nkonduru wrote:
Now there is a great new technology (MATRx system) in the market that can be used to determine whether a patient can successfully be treated with an Oral appliance.
This is pretty cool. A titration for oral appliances in a lab setting so that it can be done in one night. Even give you the exact number of mm needed for the OAT.

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PamVT41
Unread post  Post subject: Re: Oral appliance success rate?  |  Posted: Thu May 15, 2014 6:13 pm

Joined: Sun Feb 02, 2014 12:30 pm
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Location: Vermont
PAP Mask: AirFit F 10
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I'm glad you got your AHI down to 3. I hope you don't get jaw pain like I did. I have finally really adjusted to my CPAP and my AHI is around 0.0 to 0.5 most nights now.


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dbandas
Unread post  Post subject: Re: Oral appliance success rate?  |  Posted: Thu Jun 05, 2014 12:00 pm

Joined: Sun Feb 03, 2013 6:37 am
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I have just tried out my new Somnomed "Somnodent Flex."

I got good sleep with it. I don't feel quite as good as with a CPAP machine, but nearly as good.

I'm having 12 new crowns on my lower teeth installed in two weeks and we're sending it away to be re-fit. After that, I'll do the home sleep study and get it optimally adjusted.

It may never completely replace my CPAP, but it is a handy item for travelling or for nights when my nose is to stopped up to breathe with my nasal pillows.


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EuroGuy
Unread post  Post subject: Re: Oral appliance success rate?  |  Posted: Mon Jan 04, 2016 3:07 pm

Joined: Thu Dec 17, 2015 12:25 pm
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Location: Europe
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Before CPAP, I tried a mandibular device which was custom made through my dentist. I never had a sleep study while wearing it, but symptomatically, it didn't give me the result I was hoping for.

While I was wearing my device, I found that I wasn't waking up choking like I normally do, but I never felt any better during the day. I wore the device for about 3 weeks and got a sore jaw and tooth pain in return.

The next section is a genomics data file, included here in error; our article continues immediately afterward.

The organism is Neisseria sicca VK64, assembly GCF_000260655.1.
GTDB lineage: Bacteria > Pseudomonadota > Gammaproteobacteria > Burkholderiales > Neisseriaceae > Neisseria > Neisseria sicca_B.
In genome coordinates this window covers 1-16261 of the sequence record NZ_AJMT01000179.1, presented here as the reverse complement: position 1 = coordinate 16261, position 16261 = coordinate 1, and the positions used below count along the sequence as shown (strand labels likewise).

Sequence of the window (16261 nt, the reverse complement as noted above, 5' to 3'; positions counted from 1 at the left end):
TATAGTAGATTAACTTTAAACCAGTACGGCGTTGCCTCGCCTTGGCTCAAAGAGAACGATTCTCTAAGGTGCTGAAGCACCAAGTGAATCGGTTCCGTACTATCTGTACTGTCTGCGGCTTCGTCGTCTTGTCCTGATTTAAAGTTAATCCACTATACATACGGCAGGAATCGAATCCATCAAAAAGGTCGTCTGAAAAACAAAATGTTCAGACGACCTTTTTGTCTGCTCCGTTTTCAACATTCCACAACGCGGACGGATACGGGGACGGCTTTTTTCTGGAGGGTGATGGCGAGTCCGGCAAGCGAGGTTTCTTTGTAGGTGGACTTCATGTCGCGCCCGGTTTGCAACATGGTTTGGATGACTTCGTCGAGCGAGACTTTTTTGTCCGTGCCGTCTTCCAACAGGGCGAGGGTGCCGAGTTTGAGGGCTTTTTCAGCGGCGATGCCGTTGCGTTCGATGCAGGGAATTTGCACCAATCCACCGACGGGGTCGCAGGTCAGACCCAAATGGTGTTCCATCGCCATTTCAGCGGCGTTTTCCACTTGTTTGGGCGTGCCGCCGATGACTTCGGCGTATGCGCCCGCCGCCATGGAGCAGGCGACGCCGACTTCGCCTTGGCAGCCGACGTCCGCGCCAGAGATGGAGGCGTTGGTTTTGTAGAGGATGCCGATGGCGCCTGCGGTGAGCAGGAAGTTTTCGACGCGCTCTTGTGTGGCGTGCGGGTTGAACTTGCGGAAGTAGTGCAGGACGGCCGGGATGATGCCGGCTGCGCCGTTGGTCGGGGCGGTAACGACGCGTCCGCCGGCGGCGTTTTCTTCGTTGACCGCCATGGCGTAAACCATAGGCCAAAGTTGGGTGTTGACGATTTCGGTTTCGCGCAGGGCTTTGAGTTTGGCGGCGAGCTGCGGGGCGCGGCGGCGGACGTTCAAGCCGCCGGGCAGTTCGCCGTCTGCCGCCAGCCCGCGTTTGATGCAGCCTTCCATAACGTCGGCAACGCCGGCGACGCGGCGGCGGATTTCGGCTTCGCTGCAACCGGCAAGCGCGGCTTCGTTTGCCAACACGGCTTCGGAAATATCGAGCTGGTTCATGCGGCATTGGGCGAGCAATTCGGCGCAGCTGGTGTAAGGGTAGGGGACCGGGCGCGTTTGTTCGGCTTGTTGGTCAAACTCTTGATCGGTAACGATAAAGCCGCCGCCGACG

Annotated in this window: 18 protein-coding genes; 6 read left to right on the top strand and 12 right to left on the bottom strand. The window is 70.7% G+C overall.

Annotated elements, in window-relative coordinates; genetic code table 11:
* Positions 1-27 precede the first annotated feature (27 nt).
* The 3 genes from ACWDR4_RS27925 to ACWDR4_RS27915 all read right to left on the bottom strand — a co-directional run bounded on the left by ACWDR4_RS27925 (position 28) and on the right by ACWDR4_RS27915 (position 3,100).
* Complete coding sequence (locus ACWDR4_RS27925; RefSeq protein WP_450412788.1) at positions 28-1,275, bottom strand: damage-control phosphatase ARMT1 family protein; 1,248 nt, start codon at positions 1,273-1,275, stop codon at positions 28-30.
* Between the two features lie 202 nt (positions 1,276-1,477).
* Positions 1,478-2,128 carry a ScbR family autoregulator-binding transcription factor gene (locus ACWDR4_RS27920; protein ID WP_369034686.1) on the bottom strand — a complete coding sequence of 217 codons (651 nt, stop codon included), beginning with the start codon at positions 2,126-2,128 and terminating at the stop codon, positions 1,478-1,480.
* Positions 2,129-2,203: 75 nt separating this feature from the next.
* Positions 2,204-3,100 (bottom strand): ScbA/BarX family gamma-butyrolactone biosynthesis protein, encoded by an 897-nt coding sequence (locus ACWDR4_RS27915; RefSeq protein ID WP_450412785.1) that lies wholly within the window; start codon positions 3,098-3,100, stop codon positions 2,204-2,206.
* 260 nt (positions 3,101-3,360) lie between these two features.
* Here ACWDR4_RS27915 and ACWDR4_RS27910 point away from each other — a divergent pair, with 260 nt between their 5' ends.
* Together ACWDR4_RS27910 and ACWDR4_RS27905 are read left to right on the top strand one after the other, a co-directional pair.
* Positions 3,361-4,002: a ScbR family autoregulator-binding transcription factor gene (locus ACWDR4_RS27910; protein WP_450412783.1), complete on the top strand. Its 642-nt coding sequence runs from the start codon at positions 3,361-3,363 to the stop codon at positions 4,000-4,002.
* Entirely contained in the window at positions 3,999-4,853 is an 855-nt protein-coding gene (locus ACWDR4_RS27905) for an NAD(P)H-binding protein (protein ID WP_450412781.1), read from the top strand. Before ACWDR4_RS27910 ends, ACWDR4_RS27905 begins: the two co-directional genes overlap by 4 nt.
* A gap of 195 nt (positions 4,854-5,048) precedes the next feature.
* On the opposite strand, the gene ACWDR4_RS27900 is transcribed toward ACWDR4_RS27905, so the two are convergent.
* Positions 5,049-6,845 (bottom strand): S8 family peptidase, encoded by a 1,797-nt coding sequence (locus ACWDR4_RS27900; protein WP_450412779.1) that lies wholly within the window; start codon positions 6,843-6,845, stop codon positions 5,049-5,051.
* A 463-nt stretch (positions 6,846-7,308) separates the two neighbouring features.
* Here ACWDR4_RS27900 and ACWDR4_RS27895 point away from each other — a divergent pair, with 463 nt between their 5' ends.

Conversely, after about 10 days on CPAP, I noticed a significant improvement in symptoms.

I keep my mandibular device as a sort of back-up. For one or two nights it is better than nothing.


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TheLankyLefty
Unread post  Post subject: Re: Oral appliance success rate?  |  Posted: Mon Jan 04, 2016 6:14 pm
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What was your AHI prior to getting the oral appliance?

Glad that you're getting a great response from CPAP now! :)

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EuroGuy
Unread post  Post subject: Re: Oral appliance success rate?  |  Posted: Sat Jan 09, 2016 7:32 am

Joined: Thu Dec 17, 2015 12:25 pm
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Location: Europe
PAP Mask: Mirage FX
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My AHI was 18, but only 8 when lying on my front. I tried the oral appliance while sleeping on my front.


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TheLankyLefty
Unread post  Post subject: Re: Oral appliance success rate?  |  Posted: Mon Jan 11, 2016 2:11 pm
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Joined: Mon Aug 15, 2011 10:22 am
Posts: 4626
PAP Mask: Practically tried them all.
PAP Machine: Use Phillips Respironics System One APAP with Aflex for mask testing
Humidifier: None
Pressure Setting: When testing, I use APAP with a range of 5-10

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EuroGuy wrote:
My AHI was 18, but only 8 when lying on my front. I tried the oral appliance while sleeping on my front.
This is one of those cases where advancing the mandible isn't fixing the problem causing the apnea. It's great if the mandible is falling back. But if it isn't, then advancing the mandible forward won't fix the problem....as you discovered!

Glad that CPAP is working for you!